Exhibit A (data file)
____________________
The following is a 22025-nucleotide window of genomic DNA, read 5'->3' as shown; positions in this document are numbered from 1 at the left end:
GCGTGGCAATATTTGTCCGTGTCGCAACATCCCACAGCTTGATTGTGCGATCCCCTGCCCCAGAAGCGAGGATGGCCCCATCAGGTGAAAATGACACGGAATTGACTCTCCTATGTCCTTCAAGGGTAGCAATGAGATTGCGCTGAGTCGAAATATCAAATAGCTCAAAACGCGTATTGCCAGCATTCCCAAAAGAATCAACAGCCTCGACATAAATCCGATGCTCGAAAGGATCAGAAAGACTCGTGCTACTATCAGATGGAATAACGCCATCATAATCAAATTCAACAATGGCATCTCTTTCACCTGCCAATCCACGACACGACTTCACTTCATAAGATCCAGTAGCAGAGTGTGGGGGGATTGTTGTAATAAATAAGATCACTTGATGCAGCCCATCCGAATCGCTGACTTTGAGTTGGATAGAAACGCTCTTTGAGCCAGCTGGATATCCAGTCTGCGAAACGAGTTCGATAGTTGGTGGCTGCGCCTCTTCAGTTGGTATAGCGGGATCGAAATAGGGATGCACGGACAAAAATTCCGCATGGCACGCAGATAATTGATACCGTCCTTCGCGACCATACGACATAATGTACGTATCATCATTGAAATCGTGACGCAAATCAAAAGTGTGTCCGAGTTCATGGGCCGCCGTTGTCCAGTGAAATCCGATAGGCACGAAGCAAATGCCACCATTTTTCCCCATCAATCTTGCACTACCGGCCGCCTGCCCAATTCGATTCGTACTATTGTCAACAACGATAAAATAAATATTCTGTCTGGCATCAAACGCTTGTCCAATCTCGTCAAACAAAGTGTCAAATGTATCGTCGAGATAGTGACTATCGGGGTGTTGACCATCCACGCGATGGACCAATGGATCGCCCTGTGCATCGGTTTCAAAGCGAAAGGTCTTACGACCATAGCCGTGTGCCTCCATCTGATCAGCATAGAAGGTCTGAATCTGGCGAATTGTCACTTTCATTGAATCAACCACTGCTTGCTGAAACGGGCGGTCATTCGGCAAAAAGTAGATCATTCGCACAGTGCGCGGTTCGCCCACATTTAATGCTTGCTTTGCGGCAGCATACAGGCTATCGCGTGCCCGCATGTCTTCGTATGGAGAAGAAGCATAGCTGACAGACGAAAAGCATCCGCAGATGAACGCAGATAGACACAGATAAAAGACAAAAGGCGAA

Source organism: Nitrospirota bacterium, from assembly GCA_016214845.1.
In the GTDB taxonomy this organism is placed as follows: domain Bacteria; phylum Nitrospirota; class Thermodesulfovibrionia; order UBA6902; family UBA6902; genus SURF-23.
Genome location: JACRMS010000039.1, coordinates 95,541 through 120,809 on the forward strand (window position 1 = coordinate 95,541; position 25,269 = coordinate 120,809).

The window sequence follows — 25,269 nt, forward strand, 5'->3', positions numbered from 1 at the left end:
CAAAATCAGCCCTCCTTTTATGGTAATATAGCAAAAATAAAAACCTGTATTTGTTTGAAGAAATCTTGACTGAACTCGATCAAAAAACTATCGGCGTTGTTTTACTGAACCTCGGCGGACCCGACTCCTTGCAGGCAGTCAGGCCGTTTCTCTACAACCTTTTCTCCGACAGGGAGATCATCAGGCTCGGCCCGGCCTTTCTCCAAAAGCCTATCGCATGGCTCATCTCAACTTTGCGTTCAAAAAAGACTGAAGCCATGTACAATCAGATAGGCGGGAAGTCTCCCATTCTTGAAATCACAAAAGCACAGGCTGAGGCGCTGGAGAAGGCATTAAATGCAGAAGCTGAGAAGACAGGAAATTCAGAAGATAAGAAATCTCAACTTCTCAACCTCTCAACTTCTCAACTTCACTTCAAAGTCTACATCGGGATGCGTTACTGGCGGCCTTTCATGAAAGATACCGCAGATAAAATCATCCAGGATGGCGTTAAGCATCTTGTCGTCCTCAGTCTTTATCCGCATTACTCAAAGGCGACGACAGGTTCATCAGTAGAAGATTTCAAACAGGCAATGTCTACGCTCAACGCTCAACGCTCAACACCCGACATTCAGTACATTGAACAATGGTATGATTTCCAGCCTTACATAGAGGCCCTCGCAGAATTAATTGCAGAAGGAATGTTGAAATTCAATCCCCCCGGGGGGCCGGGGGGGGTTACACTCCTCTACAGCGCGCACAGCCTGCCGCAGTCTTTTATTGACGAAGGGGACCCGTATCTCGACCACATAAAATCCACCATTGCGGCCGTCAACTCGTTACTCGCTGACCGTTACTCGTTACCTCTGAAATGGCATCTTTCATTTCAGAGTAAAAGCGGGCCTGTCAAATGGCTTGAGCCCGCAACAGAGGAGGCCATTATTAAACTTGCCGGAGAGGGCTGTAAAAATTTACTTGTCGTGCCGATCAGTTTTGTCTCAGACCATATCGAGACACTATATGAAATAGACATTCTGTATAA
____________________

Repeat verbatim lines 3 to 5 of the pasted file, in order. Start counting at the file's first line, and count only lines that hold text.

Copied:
Source organism: Nitrospirota bacterium, from assembly GCA_016214845.1.
In the GTDB taxonomy this organism is placed as follows: domain Bacteria; phylum Nitrospirota; class Thermodesulfovibrionia; order UBA6902; family UBA6902; genus SURF-23.
Genome location: JACRMS010000039.1, coordinates 95,541 through 120,809 on the forward strand (window position 1 = coordinate 95,541; position 25,269 = coordinate 120,809).